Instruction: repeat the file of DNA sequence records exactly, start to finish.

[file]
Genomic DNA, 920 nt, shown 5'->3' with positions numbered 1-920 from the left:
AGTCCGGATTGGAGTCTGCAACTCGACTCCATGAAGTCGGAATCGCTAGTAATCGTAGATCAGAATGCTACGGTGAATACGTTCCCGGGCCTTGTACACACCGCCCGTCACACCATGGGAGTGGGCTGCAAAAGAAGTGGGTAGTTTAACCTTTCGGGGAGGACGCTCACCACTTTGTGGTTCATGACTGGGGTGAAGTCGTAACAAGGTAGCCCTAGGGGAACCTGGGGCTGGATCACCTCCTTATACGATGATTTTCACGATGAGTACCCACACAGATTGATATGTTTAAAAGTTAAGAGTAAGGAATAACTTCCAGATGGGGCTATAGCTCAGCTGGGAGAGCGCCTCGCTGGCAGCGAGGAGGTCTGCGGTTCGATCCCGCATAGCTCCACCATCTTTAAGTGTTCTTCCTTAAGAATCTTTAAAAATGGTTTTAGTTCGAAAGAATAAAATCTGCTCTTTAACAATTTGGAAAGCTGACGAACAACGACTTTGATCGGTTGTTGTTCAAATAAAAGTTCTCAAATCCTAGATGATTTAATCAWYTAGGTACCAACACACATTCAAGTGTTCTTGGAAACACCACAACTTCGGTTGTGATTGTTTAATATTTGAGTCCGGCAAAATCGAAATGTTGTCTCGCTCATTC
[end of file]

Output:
Genomic DNA, 920 nt, shown 5'->3' with positions numbered 1-920 from the left:
AGTCCGGATTGGAGTCTGCAACTCGACTCCATGAAGTCGGAATCGCTAGTAATCGTAGATCAGAATGCTACGGTGAATACGTTCCCGGGCCTTGTACACACCGCCCGTCACACCATGGGAGTGGGCTGCAAAAGAAGTGGGTAGTTTAACCTTTCGGGGAGGACGCTCACCACTTTGTGGTTCATGACTGGGGTGAAGTCGTAACAAGGTAGCCCTAGGGGAACCTGGGGCTGGATCACCTCCTTATACGATGATTTTCACGATGAGTACCCACACAGATTGATATGTTTAAAAGTTAAGAGTAAGGAATAACTTCCAGATGGGGCTATAGCTCAGCTGGGAGAGCGCCTCGCTGGCAGCGAGGAGGTCTGCGGTTCGATCCCGCATAGCTCCACCATCTTTAAGTGTTCTTCCTTAAGAATCTTTAAAAATGGTTTTAGTTCGAAAGAATAAAATCTGCTCTTTAACAATTTGGAAAGCTGACGAACAACGACTTTGATCGGTTGTTGTTCAAATAAAAGTTCTCAAATCCTAGATGATTTAATCAWYTAGGTACCAACACACATTCAAGTGTTCTTGGAAACACCACAACTTCGGTTGTGATTGTTTAATATTTGAGTCCGGCAAAATCGAAATGTTGTCTCGCTCATTC